Driving down one of Rocklea’s main roads, we noticed workers outside a demolition business hosing down doors, window frames and furniture. Mark Christensen, who owns the business, explained that his factory had been submerged in four metres of water, coating his equipment with mud and oil. Attempts by his employees to clean the equipment seemed to produce little result.
Christensen, like other Archerfield residents, was given no warning of the impending disaster. He was not told to evacuate his business, which had opened just nine weeks earlier. The company faces losses of $50,000.
“This is much worse than starting from scratch again,” he said. “Everything is damaged and devalued. Just sorting through the stock takes a lot of time to salvage what you can.” He said that none of the 15 businesses in the industrial strip was covered by insurance.
Many residents said they had not been told that their homes were on land inundated in the major 1974 flood. Christensen explained that one woman he knew had planned to buy a nearby house, demolish it and rebuild. She had asked him to check whether it had been affected by the 1974 floods.
“I could see it had mud caked in the underneath beams, so she didn’t buy it,” he said. “If she had, it would have been hit by this flood and she would probably have lost everything.”
Later in the day we met a builder, Neil Conwell, who was repairing one of his rental properties. He said that because the area was officially defined as a flood-prone area by his insurance company, he would receive no compensation for his losses, estimated at $50,000. The rental property was opposite six other homes that were completely destroyed.
Conwell explained that the rising Brisbane River had caused the storm water drainage to backup and flood the area, which is over two kilometres from the river. He said that after construction of the Wivenhoe Dam in the 1980s, council regulations had allowed developers to build homes in what was defined as the “one in one hundred year level”—far lower than the 1974 floods.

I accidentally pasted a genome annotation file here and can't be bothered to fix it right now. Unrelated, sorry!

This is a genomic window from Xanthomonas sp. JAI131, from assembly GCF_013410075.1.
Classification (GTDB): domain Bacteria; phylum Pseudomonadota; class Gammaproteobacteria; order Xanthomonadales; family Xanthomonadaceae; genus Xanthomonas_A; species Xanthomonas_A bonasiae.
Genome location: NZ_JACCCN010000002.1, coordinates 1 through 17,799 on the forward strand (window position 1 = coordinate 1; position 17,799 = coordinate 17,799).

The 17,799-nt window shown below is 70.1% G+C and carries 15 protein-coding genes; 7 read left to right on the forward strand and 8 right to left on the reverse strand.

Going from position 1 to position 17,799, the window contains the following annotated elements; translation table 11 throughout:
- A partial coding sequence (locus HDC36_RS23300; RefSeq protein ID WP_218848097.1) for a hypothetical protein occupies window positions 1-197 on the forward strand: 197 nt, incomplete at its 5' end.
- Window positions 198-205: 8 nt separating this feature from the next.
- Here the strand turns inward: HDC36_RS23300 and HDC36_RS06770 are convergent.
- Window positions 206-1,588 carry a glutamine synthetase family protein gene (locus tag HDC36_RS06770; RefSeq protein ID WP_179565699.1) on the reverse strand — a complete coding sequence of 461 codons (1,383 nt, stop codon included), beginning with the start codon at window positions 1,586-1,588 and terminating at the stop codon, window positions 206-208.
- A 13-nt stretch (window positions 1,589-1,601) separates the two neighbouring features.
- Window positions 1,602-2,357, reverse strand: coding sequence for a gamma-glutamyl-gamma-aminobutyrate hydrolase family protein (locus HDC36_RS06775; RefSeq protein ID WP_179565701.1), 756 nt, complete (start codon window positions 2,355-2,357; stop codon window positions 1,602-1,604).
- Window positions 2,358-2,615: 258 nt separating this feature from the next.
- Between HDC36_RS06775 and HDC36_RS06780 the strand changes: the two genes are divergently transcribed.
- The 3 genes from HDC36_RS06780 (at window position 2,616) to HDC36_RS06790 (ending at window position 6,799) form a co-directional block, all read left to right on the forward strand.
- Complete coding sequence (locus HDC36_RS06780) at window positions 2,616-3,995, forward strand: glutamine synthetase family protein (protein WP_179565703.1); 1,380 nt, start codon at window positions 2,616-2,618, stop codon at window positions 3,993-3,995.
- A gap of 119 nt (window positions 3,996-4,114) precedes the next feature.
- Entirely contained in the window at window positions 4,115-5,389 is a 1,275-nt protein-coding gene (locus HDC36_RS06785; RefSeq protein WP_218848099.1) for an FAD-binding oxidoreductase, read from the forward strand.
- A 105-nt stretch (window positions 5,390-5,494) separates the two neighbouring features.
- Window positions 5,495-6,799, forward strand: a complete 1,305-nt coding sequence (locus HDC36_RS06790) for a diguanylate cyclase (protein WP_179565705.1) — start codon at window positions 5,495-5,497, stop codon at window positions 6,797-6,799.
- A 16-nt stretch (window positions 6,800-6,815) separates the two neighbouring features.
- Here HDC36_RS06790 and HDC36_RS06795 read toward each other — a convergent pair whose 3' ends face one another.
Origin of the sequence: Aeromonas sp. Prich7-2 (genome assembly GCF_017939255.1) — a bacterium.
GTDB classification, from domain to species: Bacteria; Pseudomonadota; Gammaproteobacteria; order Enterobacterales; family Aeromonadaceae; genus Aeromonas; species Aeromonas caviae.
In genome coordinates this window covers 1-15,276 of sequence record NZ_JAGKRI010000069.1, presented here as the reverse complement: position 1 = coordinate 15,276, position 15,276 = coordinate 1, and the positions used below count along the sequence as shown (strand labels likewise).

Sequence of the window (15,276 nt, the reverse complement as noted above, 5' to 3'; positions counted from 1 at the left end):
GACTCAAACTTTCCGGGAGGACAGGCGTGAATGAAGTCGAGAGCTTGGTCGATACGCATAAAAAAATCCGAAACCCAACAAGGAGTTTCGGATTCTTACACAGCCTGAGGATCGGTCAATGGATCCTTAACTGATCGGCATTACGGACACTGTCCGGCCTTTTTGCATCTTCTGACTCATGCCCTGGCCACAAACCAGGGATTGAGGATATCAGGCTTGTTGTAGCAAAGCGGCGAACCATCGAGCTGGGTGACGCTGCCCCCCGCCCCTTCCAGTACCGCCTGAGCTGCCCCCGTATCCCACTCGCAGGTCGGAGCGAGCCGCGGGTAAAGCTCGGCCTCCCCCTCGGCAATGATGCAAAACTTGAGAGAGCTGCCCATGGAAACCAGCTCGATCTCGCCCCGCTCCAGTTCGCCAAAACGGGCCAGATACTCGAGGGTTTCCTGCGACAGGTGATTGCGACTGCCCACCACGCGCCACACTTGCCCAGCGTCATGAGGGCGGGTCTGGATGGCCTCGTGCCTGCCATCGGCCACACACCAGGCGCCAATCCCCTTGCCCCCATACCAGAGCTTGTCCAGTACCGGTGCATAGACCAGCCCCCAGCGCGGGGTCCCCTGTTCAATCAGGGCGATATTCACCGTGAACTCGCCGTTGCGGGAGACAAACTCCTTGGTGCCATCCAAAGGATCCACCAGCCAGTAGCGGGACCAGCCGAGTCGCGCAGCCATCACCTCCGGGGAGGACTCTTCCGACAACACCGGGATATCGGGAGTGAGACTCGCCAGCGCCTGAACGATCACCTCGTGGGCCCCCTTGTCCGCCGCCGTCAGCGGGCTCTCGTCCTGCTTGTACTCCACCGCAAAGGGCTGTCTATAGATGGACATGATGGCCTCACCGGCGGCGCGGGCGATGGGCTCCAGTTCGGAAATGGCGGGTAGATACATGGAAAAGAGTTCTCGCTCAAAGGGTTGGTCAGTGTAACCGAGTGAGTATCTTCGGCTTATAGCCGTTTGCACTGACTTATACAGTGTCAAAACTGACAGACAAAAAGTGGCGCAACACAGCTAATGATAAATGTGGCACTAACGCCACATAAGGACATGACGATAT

Conwell said that 14 houses that he had built in the suburb of Indooroopilly under these council regulations had been inundated by the recent floods.
Peter Poulsen, a 59-year-old builder living in the better-off riverside suburb of Yeronga, explained that water had swept under his elevated home and that building materials and power tools had been lost or damaged behind repair.
Poulsen estimated the damage at $50,000 but had just realised that his insurance would not cover the total amount. He had applied for a $1,000-$2,000 government grant two weeks ago but had received no reply. Poulsen said that more than 20 of the 30 houses in his street had been severely affected, with many now unoccupied.
Like most people we spoke to, Poulsen had thought that the Wivenhoe Dam would prevent major flooding. The long-time south Brisbane resident said he had never seen the suburb so badly flooded. “I think development has a lot to do with it,” he said.
Poulsen explained that urban development on the Brisbane River flood plain, and the construction of the Rocklea markets, car parks and higher road levels, had blocked natural runoffs and channelled the torrents of water into the adjoining suburbs.
He also told WSWS reporters his concerns about the psychological impact of the disaster and recalled the serious rise in suicides after the 1974 floods. He predicted that similar tragedies would increase following the latest catastrophe.
“People are unable to re-establish their homes. Life becomes daunting for them and they become completely overwhelmed,” he said. “I saw this in 1974. People need assistance for a long time after, but it’s not there.”